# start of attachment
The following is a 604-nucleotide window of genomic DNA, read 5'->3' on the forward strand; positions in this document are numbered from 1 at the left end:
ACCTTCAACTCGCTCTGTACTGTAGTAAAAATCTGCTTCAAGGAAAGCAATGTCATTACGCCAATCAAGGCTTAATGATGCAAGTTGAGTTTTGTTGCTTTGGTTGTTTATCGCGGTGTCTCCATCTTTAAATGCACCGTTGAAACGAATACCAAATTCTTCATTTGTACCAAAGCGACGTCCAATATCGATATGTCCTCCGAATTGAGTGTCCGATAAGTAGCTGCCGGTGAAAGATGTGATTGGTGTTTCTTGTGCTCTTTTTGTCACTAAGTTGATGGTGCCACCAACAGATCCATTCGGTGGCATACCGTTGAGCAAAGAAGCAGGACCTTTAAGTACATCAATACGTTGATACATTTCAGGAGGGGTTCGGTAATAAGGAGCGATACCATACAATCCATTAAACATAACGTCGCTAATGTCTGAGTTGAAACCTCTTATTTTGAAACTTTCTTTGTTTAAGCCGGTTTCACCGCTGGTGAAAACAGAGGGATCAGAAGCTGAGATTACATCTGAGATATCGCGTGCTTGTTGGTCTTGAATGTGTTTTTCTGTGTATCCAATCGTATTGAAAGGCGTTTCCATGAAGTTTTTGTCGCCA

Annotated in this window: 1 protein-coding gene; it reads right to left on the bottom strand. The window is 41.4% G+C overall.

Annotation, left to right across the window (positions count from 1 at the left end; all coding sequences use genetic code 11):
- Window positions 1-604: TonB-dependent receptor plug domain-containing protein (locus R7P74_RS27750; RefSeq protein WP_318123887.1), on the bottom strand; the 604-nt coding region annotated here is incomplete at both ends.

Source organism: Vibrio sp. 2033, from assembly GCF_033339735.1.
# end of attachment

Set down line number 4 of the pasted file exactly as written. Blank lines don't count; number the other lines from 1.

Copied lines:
Annotation, left to right across the window (positions count from 1 at the left end; all coding sequences use genetic code 11):